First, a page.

1. The test for dismissing an action under Rule 48.14 is conjunctive. There is a two- fold test under Rule 48.14. The plaintiff bears the onus of showing: (i) that there was an “acceptable explanation” for the delay; and (ii) if the action were allowed to proceed, the defendant would suffer no “non- compensable prejudice”.
  2. There are important policy reasons for enforcing timely justice.  The Court noted that in deciding whether to dismiss a case under Rule 48.14, the motions judge must balance two competing values: (i) the Rules of Civil Procedure should be enforced to achieve timely and efficient justice; and (ii) parties  to a proceeding should be able to offer a reasonable explanation for delay when it takes them beyond the timelines set out in the Rules. While the Court noted that the motions judge should not take an overly formalistic or mechanical approach to timelines under the Rules, the Court held that Rule 48.14 had to be given “some teeth” in order  to discourage delay.
  3. The motions judge must weigh all relevant factors at a status hearing. In considering the reasonableness of any explanation for the delay in question, the motions judge will “almost invariably engage in a weighing of all relevant factors in order to reach a just result”. The Court was not fussed with identifying this approach as a “contextual” one. Rather, the Court held that in this case, the motion judge considered all relevant factors, which included:
  4. the inordinate length of the delay; (ii) the explanations offered by the plaintiffs for the delay;  (iii)  the contribution by the defendant to the delay; (iv) the plaintiff’s delay in obtaining expert reports and the lack of explanation for the delay; and (v) the issue of prejudice. Moreover, the Court held that the motions judge properly set the date of the delivery of the physician’s statement of defence as the starting point for the delay in question.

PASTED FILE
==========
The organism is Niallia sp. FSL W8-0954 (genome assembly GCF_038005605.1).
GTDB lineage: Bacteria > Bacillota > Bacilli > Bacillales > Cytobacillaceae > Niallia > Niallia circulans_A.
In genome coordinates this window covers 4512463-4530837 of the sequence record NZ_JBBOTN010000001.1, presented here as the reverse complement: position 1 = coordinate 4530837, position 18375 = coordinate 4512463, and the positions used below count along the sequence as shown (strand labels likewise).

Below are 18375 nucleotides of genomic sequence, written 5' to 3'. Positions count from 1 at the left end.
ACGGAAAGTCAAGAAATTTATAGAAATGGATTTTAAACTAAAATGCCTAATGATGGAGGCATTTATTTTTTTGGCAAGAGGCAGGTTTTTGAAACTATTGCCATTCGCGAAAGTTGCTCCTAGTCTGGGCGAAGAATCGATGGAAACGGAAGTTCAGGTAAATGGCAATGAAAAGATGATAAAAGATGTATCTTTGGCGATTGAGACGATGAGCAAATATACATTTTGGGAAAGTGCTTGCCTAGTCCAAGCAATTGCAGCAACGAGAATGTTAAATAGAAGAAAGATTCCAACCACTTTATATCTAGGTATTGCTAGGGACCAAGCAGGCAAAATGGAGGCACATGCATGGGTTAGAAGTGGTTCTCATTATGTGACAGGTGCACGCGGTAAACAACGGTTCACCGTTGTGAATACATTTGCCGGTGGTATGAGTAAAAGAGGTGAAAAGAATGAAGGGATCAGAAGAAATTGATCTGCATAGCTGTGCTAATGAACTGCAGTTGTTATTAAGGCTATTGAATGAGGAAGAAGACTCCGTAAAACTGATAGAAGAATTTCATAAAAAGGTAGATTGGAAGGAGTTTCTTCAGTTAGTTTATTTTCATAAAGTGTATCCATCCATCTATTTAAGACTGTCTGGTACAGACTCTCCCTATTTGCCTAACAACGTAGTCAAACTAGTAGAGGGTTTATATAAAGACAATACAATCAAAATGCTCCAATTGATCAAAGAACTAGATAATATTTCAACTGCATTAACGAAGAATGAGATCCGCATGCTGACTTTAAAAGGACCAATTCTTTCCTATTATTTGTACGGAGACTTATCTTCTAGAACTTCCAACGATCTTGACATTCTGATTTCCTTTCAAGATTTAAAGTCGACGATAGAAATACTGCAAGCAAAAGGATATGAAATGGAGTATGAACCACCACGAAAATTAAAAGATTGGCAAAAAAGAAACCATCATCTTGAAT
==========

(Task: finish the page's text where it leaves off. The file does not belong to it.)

5. The longer the delay, the more cogent an explanation required. The motions judge held that the “longer the delay, the more cogent the explanation must be”. The Court of Appeal upheld this finding as a  “common sense observation”.
  6. The time and expense devoted to the case to date should be considered. The Court held that the motions judge was alive to the time and expense the parties devoted to the case to date when he dismissed it. It was self- evident that the case involved considerable time and expense. Moreover, if the action were actually ready to be set down for trial, the plaintiffs would have taken steps to set it down in the year between the time they received the status notice and the date of the hearing.

While the decision in Kara does not at first glance appear to be a radical change in the law governing when actions will be dismissed for delay, it is an important case. First, it illustrates that status hearing judges will dismiss actions in the face of inordinate and unexplained delay.

Moreover, the case shows that when deciding whether or not to dismiss an action at a status hearing, the Court will take a holistic approach, one that will almost always engage a balancing of all relevant factors.